This forced electronic detox was pretty standard even as recently as our trip in 2012. But, a dramatic shift has occurred in the last two years. This year I was stunned to see nearly half of the people at the resort walking around with cell phones, iPads, or other electronic devices. To be fair, some of them were using Kindles (or other e-Readers) rather than carry old fashioned books around. And, I realize that the smart phone has replaced the hand held camera / video camera for most people, particularly because it allows instant ability to “share” pics and videos with your social media circle. And, that is precisely where the problem lies.

I cannot tell you how many people I overheard commenting on their social media feed, but it was a lot. The scenario went like this: a pic or video would be “staged” (i.e. “hey, do that again” or “hey, let’s all take this pic”), the pic / video would be uploaded, and the “uploader” would realize that some previous pic / video had been commented on and they felt obliged to share that comment with the person sharing their trip (i.e. “hey, look what so-and-so said about that pic at dinner last night”).

It seems to me that one of the reasons for taking such trips is our preoccupation with YOLO (You Only Live Once). Life is short; you only get one shot the reasoning goes, so let’s make sure we have a blast. While I don’t subscribe to the same rationale as those who pursue such adventures due to a narcissistic desire, I have been privileged to experience some pretty cool aspects of God’s creation and the cultures it has spawned. I have climbed the steps of Monte Alban in central Mexico, eaten a home cooked meal in the home of a Moldovan villager, swam with sharks and sting rays off the coast of the Dominican Republic, watched the waves roll in at Baler Bay in the Philippines, ridden a motorcycle from coast to coast across the United States, stood on the edge of the Grand Canyon, observed the gold covered walls of the Cathedral de Santo Domingo, and had the privilege of being present at the birth of both of my children. The uniqueness and “power” of those experiences would have been diminished if my focus had been on cataloging and “sharing” those experiences with a nameless, faceless electronic world that simply consumes such experiences vicariously and indiscriminately.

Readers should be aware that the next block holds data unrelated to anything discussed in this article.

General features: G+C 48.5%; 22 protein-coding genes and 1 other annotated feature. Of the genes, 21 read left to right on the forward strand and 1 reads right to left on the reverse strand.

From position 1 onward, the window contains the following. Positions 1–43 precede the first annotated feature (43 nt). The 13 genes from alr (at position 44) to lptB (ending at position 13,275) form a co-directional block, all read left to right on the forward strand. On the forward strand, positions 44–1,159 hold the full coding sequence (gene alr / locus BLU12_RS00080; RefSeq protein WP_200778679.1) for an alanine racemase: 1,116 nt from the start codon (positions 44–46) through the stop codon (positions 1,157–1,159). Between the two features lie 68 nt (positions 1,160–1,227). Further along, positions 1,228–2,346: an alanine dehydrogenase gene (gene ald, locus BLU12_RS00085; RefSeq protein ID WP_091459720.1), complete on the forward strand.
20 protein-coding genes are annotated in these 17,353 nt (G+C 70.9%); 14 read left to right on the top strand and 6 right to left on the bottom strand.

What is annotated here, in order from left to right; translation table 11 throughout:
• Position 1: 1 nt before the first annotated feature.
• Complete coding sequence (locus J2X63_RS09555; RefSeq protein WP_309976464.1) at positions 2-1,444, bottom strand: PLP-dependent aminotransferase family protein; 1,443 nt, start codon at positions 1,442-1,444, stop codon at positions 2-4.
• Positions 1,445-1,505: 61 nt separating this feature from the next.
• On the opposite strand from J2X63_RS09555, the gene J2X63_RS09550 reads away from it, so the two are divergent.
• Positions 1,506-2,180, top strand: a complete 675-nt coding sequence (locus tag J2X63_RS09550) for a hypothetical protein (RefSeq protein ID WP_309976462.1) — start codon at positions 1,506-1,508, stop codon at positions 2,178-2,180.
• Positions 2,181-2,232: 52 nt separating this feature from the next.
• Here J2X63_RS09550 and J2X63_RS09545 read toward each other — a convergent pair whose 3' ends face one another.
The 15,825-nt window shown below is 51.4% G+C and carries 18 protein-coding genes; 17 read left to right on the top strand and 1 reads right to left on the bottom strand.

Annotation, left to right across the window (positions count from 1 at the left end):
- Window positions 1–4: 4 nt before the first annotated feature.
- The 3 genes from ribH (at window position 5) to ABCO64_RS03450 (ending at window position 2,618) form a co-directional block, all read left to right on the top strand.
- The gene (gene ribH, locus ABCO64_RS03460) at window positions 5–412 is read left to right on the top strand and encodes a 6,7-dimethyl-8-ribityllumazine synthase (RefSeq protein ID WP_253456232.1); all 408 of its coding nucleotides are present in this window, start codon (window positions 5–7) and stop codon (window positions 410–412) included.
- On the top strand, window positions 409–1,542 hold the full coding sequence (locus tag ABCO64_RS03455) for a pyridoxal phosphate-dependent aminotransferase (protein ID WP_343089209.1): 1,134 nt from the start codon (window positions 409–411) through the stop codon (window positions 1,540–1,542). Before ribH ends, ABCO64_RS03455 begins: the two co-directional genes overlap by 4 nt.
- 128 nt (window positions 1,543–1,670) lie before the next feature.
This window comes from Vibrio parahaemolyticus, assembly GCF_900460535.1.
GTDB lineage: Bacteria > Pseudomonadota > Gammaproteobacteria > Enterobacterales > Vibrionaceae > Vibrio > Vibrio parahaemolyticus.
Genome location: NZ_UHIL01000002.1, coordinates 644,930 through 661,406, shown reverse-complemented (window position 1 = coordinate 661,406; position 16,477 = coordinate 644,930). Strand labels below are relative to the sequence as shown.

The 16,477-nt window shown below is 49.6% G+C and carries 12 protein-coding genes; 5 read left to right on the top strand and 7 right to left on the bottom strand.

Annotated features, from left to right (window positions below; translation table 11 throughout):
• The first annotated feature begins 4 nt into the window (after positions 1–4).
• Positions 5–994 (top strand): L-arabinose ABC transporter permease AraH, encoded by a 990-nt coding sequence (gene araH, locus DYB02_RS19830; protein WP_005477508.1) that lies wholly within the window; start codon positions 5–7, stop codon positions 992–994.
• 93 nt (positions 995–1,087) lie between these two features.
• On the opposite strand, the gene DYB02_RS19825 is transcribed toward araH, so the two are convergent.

I am convinced that the effort to make sure we ring every ounce of “experience” out of an experience is derailed the moment we succumb to FOMO…the Fear of Missing Out. It is FOMO that forces many to constantly check in with their social media page, their email or their text messages. It is the bizarre notion that, if someone “says” something that they do not instantly reply to, they have somehow missed out. The irony is that they “miss out” by being preoccupied with not missing out. The way I see it, FOMO kills YOLO every time.

So, rather than trying to capture and share a moment, just experience it. Relish it. Soak it in. Enjoy it for all that God intends it to be in your life. And, yes, I do believe God has a purpose in powerful experiences. That purpose is to point us to something greater: Him. When we diminish the power of these experiences by trying to capture and share them, it is like darkening the mirror that would reveal something of who God is for us. When we do that, we truly do miss out.

Monday, June 9, 2014

A Long Obedience

“California? But that is such a long way!” The responses vary little from that. The context is always the same. Someone has just asked the farthest I’ve ever ridden a motorcycle. After their incredulity subsides a bit, I share with them the story of two men, two motorcycles and a 6,898 mile, 16 day, 18 state trip of a lifetime. After sharing the story several times, I got to thinking that taking a coast to coast motorcycle trip shares some similarities with pursuing Christlikeness. Stay with me, I promise I’m not crazy. I’ve summarized these similarities into three areas.

1. Be Committed
Eugene Peterson once wrote a book on discipleship called A Long Obedience in the Same Direction. I think that is a great description of what is required to ride a motorcycle nearly 7,000 miles in just over two weeks. When people asked how we did it, I tell them we headed west and rode to the ocean, then headed east and did the same. We had a long obedience – a commitment – in the same direction.